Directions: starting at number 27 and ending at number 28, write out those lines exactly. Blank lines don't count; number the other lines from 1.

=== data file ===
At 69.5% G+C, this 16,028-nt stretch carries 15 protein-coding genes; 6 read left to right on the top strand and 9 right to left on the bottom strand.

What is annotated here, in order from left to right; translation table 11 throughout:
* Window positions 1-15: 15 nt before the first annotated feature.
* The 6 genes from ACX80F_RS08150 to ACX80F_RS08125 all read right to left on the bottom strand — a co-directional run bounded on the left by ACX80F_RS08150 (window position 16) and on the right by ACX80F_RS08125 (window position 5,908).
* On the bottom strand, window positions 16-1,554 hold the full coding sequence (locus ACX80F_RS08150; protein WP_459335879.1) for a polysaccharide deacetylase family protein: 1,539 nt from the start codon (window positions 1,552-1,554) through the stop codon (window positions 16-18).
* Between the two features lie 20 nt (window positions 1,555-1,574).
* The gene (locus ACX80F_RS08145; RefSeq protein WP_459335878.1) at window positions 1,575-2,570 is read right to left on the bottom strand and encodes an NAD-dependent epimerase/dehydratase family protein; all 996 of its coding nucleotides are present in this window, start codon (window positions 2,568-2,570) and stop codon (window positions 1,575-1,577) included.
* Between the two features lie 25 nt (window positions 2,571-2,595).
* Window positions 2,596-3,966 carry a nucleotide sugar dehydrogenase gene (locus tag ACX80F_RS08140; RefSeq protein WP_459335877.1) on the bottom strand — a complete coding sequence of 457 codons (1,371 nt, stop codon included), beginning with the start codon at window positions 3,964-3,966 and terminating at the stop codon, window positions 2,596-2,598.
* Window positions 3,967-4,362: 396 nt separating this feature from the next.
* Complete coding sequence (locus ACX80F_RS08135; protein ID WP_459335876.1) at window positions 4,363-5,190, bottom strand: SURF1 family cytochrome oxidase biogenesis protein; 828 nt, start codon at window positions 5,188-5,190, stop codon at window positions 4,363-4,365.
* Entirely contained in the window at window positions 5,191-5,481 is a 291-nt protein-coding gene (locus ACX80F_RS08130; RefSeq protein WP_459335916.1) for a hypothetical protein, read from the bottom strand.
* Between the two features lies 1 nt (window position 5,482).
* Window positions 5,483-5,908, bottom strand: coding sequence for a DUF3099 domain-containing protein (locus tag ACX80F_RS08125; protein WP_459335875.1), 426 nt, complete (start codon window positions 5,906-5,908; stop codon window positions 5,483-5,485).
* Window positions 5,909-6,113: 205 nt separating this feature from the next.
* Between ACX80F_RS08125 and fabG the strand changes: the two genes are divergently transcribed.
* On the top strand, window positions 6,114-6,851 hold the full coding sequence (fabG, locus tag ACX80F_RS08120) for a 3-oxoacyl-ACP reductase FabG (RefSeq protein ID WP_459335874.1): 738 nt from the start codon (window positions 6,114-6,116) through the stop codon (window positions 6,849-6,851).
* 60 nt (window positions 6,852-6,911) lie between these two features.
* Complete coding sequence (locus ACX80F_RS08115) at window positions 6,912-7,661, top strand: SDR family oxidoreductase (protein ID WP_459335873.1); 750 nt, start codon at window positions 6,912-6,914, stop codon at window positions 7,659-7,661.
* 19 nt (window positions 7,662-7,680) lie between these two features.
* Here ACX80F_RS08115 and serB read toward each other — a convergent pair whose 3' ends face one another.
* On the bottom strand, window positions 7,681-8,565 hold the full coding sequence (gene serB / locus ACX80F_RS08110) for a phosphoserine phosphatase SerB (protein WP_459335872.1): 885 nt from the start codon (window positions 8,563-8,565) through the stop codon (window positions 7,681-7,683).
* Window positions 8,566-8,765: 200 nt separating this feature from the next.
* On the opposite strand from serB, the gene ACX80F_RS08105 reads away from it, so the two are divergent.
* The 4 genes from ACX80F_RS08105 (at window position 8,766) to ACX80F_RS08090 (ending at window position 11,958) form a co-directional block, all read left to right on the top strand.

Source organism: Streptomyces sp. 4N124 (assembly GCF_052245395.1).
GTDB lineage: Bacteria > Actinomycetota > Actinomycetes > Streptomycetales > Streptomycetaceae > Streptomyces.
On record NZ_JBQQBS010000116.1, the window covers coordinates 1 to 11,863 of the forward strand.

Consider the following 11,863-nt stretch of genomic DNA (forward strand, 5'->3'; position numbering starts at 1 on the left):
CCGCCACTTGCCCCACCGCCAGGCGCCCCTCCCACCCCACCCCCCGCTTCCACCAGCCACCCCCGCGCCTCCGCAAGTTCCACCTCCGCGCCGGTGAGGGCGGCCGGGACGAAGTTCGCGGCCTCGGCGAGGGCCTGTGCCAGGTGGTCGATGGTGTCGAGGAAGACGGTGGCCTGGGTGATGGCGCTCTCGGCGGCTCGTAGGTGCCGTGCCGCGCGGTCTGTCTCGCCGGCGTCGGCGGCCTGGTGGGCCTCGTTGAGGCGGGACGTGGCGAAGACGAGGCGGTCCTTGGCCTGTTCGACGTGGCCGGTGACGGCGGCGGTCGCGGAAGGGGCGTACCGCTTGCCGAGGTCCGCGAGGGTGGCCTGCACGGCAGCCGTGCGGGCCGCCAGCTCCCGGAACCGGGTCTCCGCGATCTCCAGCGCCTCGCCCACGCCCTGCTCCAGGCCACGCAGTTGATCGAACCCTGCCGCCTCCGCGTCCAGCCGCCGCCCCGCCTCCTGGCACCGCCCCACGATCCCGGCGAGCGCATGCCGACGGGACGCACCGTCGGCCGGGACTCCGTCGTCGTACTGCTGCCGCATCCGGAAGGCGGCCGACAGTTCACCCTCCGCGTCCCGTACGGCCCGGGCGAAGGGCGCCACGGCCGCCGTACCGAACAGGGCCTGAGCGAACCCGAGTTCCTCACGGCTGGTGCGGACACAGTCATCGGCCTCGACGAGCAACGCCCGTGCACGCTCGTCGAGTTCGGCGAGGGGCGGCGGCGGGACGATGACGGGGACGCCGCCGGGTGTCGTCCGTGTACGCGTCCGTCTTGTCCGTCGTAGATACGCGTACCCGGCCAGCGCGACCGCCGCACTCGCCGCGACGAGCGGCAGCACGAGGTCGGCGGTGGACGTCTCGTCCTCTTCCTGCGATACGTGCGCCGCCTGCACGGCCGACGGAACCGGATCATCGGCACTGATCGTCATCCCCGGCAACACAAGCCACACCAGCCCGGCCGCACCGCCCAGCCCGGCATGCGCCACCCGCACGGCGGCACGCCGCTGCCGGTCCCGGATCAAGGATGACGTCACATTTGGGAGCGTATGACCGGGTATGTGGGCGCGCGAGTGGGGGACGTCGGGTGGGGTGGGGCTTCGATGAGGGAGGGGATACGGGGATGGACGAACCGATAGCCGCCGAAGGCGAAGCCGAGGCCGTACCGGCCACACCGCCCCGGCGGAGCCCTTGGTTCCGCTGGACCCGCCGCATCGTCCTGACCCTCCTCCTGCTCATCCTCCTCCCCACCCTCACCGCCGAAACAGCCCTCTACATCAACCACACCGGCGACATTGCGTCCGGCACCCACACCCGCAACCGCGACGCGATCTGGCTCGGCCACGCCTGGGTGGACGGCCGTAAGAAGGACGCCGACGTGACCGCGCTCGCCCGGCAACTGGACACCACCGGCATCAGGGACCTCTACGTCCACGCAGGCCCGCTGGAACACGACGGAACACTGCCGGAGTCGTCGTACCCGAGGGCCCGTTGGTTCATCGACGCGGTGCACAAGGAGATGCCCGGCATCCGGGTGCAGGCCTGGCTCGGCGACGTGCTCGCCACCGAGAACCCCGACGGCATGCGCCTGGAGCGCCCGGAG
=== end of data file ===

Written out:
GTDB lineage: Bacteria > Actinomycetota > Actinomycetes > Streptomycetales > Streptomycetaceae > Streptomyces.
On record NZ_JBQQBS010000116.1, the window covers coordinates 1 to 11,863 of the forward strand.